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How to Bring an Initial Public Offering to Market

Updated September 2013

This How-To Brief outlines the steps involved in assisting a company complete an initial public offering in Canada.

Information contained in this How-To Brief is of a general nature. A lawyer should consider the circumstances of each individual case and choose and recommend to the client the practice and procedure that best suits that case. The information is not a substitute for the member's own research, analysis and judgment. The Law Society of Upper Canada does not provide substantive legal advice or opinions.

Articling students must always act in accordance with their status as students-at-law. Please refer to the Articled Student-at-law Rights to Appear Before Courts and Tribunals and the Rules of Professional Conduct and consult with your articling principal before undertaking any task.

1Initial considerations

  • Discuss the pros and cons of becoming a public company with the client.
  • Discuss various methods of going public in Canada (i.e., initial public offering, reverse takeover, capital pool transaction, etc.) and various stock exchanges that may be appropriate for the listing of the company's securities (i.e., TSX, TSX Venture Exchange, Canadian National Stock Exchange, etc.).
  • Provide an overview of the regulatory environment for the public offering of securities in Canada.
  • Provide an overview of the process including discussion of pre-transaction preparations, key participants in the process, cost considerations, transaction timelines (3–6 months) and potential risks and liabilities
  • Discuss the legal consequences of becoming a public company including annual and quarterly financial statement filing, ongoing disclosure of material facts and changes related to the business, preparation and filing of annual information forms and shareholder meeting materials, insider reporting and compliance with rules of exchange where the company's securities are listed.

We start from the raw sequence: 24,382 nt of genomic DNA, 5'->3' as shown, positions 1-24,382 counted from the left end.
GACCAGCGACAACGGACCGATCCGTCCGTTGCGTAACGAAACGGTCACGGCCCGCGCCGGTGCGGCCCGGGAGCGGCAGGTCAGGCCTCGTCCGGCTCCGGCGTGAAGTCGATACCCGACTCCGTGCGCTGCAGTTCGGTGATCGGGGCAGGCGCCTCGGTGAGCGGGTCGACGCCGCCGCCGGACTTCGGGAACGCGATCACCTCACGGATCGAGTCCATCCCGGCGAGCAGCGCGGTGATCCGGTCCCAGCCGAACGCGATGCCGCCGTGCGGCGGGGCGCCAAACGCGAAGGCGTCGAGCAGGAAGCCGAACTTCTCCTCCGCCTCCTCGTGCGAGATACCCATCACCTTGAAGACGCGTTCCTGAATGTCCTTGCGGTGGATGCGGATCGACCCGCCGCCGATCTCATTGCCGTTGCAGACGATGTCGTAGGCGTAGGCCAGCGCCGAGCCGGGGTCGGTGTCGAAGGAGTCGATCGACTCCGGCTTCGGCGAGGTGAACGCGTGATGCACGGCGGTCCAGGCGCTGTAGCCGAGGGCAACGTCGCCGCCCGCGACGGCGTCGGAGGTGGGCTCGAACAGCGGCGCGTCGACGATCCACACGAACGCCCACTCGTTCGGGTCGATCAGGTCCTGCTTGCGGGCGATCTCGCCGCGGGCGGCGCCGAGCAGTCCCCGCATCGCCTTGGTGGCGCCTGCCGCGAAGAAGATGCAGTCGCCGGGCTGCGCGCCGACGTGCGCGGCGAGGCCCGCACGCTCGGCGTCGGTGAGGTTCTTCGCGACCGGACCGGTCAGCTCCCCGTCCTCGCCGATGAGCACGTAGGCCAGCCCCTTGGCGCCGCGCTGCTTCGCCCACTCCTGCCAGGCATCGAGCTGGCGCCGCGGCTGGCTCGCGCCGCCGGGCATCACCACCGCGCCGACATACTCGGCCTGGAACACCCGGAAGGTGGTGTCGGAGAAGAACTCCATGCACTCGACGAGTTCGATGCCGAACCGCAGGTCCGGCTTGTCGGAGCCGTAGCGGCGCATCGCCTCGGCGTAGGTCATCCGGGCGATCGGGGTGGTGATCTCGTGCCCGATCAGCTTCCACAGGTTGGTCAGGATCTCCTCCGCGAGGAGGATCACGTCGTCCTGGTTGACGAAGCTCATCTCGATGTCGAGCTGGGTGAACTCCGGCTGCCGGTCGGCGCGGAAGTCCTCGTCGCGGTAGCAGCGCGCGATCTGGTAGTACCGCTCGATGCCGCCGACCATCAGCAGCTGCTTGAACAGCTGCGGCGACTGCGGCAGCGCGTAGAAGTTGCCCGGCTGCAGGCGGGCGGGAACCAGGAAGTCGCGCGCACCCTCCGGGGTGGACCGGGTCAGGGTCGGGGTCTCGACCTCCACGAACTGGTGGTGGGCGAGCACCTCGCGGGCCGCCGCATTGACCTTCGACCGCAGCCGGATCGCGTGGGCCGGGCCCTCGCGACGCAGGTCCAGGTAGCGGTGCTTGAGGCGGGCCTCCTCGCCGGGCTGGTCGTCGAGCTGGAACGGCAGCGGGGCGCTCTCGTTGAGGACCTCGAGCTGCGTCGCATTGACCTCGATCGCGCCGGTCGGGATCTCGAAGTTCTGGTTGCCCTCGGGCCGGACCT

2Pre-transaction preparation and organization

Initial planning should commence as far as six months in advance and may include

  • the creation or updating of a business plan
  • the assembly of the transaction team (underwriters, lawyers, auditors, printers and transfer agent)
  • the strengthening of the board of directors, management and internal systems and procedures
  • corporate restructuring
  • tax planning for shareholders
  • the creation of new shares
  • the creation of a stock option plan
  • the review of accounting policies and financial records
  • the review and/or settlement of outstanding litigation involving the company
  • the review of material contracts
  • the compilation of due diligence materials whether in hard copy or virtual data room
  • discussion of escrow considerations

The underwriters host a formal organizational meeting to launch the process.

3Preliminary prospectus and due diligence

To complete a public offering, the company must clear a prospectus with the securities regulators. As mentioned above, the prospectus performs a dual role: (a) it is a marketing document pursuant to which the business story is sold to prospective investors; and (b) it is a consumer protection document designed to give prospectus investors "full, true and plain disclosure of all material facts relating to the securities being sold."

A prospectus is often created in a manner that balances this dual role. To guide the company in including full disclosure of all material facts, the company must comply with, among other things, National Instrument 41-101, General Prospectus Requirements, and Form 41-101F1, Information Required in a Prospectus.

The principal sections of a prospectus include